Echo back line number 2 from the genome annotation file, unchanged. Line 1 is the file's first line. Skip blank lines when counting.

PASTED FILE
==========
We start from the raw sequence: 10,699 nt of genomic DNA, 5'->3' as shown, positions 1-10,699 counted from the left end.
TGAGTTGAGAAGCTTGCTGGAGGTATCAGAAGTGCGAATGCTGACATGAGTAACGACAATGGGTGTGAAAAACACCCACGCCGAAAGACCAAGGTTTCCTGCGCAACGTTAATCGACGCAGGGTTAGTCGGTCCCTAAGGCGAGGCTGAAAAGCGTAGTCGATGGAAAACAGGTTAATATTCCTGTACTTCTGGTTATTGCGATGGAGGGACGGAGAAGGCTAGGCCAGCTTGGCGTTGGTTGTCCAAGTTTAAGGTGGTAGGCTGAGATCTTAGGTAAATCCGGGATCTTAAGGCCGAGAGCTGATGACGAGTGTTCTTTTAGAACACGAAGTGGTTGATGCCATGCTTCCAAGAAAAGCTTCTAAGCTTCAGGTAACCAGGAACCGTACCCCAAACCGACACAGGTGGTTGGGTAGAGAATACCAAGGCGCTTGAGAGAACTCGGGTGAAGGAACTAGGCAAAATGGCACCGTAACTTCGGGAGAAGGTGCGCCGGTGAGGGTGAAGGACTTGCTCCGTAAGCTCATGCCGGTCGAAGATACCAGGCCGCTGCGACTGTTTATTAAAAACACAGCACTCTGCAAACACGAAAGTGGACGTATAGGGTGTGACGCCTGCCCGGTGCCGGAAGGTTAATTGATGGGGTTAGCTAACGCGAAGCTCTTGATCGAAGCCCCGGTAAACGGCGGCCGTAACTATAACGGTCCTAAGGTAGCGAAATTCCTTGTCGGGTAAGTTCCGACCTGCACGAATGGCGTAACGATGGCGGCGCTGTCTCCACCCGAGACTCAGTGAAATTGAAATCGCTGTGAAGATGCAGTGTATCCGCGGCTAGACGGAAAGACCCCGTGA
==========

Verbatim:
TGAGTTGAGAAGCTTGCTGGAGGTATCAGAAGTGCGAATGCTGACATGAGTAACGACAATGGGTGTGAAAAACACCCACGCCGAAAGACCAAGGTTTCCTGCGCAACGTTAATCGACGCAGGGTTAGTCGGTCCCTAAGGCGAGGCTGAAAAGCGTAGTCGATGGAAAACAGGTTAATATTCCTGTACTTCTGGTTATTGCGATGGAGGGACGGAGAAGGCTAGGCCAGCTTGGCGTTGGTTGTCCAAGTTTAAGGTGGTAGGCTGAGATCTTAGGTAAATCCGGGATCTTAAGGCCGAGAGCTGATGACGAGTGTTCTTTTAGAACACGAAGTGGTTGATGCCATGCTTCCAAGAAAAGCTTCTAAGCTTCAGGTAACCAGGAACCGTACCCCAAACCGACACAGGTGGTTGGGTAGAGAATACCAAGGCGCTTGAGAGAACTCGGGTGAAGGAACTAGGCAAAATGGCACCGTAACTTCGGGAGAAGGTGCGCCGGTGAGGGTGAAGGACTTGCTCCGTAAGCTCATGCCGGTCGAAGATACCAGGCCGCTGCGACTGTTTATTAAAAACACAGCACTCTGCAAACACGAAAGTGGACGTATAGGGTGTGACGCCTGCCCGGTGCCGGAAGGTTAATTGATGGGGTTAGCTAACGCGAAGCTCTTGATCGAAGCCCCGGTAAACGGCGGCCGTAACTATAACGGTCCTAAGGTAGCGAAATTCCTTGTCGGGTAAGTTCCGACCTGCACGAATGGCGTAACGATGGCGGCGCTGTCTCCACCCGAGACTCAGTGAAATTGAAATCGCTGTGAAGATGCAGTGTATCCGCGGCTAGACGGAAAGACCCCGTGA